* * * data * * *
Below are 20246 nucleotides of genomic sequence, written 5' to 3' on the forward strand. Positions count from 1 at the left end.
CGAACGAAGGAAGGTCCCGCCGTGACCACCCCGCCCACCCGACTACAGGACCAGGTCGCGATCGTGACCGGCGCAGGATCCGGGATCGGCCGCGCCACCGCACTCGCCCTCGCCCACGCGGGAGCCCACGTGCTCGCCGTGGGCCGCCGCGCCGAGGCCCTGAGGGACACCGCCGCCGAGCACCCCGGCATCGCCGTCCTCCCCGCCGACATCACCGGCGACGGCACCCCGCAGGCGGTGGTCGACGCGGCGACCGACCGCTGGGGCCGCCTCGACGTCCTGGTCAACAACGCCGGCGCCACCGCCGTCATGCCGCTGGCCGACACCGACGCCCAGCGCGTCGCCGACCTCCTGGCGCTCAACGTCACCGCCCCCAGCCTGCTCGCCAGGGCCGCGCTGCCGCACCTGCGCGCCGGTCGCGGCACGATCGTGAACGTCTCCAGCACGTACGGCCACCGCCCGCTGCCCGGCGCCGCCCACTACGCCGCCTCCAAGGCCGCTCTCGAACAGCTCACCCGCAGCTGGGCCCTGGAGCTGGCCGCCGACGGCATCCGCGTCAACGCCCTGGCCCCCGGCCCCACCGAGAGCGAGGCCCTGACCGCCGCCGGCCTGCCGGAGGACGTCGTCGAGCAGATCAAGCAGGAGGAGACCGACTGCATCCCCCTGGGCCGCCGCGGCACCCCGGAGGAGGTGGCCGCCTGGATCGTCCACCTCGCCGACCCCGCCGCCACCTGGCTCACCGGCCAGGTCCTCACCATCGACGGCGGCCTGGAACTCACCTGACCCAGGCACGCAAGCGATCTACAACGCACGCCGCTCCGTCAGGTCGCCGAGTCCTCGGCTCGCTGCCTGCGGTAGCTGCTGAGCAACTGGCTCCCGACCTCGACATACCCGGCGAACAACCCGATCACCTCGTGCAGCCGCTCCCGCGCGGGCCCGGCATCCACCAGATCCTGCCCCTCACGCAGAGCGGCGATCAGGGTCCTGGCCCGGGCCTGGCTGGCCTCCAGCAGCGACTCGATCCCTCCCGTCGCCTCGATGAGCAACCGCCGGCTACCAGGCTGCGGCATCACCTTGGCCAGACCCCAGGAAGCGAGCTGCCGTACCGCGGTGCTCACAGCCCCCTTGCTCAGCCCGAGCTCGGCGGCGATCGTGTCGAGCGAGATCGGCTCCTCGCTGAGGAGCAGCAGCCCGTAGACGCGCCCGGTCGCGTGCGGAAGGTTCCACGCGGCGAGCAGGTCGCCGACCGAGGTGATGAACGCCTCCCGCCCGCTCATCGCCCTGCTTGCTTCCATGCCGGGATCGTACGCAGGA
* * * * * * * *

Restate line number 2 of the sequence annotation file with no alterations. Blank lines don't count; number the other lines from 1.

CGAACGAAGGAAGGTCCCGCCGTGACCACCCCGCCCACCCGACTACAGGACCAGGTCGCGATCGTGACCGGCGCAGGATCCGGGATCGGCCGCGCCACCGCACTCGCCCTCGCCCACGCGGGAGCCCACGTGCTCGCCGTGGGCCGCCGCGCCGAGGCCCTGAGGGACACCGCCGCCGAGCACCCCGGCATCGCCGTCCTCCCCGCCGACATCACCGGCGACGGCACCCCGCAGGCGGTGGTCGACGCGGCGACCGACCGCTGGGGCCGCCTCGACGTCCTGGTCAACAACGCCGGCGCCACCGCCGTCATGCCGCTGGCCGACACCGACGCCCAGCGCGTCGCCGACCTCCTGGCGCTCAACGTCACCGCCCCCAGCCTGCTCGCCAGGGCCGCGCTGCCGCACCTGCGCGCCGGTCGCGGCACGATCGTGAACGTCTCCAGCACGTACGGCCACCGCCCGCTGCCCGGCGCCGCCCACTACGCCGCCTCCAAGGCCGCTCTCGAACAGCTCACCCGCAGCTGGGCCCTGGAGCTGGCCGCCGACGGCATCCGCGTCAACGCCCTGGCCCCCGGCCCCACCGAGAGCGAGGCCCTGACCGCCGCCGGCCTGCCGGAGGACGTCGTCGAGCAGATCAAGCAGGAGGAGACCGACTGCATCCCCCTGGGCCGCCGCGGCACCCCGGAGGAGGTGGCCGCCTGGATCGTCCACCTCGCCGACCCCGCCGCCACCTGGCTCACCGGCCAGGTCCTCACCATCGACGGCGGCCTGGAACTCACCTGACCCAGGCACGCAAGCGATCTACAACGCACGCCGCTCCGTCAGGTCGCCGAGTCCTCGGCTCGCTGCCTGCGGTAGCTGCTGAGCAACTGGCTCCCGACCTCGACATACCCGGCGAACAACCCGATCACCTCGTGCAGCCGCTCCCGCGCGGGCCCGGCATCCACCAGATCCTGCCCCTCACGCAGAGCGGCGATCAGGGTCCTGGCCCGGGCCTGGCTGGCCTCCAGCAGCGACTCGATCCCTCCCGTCGCCTCGATGAGCAACCGCCGGCTACCAGGCTGCGGCATCACCTTGGCCAGACCCCAGGAAGCGAGCTGCCGTACCGCGGTGCTCACAGCCCCCTTGCTCAGCCCGAGCTCGGCGGCGATCGTGTCGAGCGAGATCGGCTCCTCGCTGAGGAGCAGCAGCCCGTAGACGCGCCCGGTCGCGTGCGGAAGGTTCCACGCGGCGAGCAGGTCGCCGACCGAGGTGATGAACGCCTCCCGCCCGCTCATCGCCCTGCTTGCTTCCATGCCGGGATCGTACGCAGGA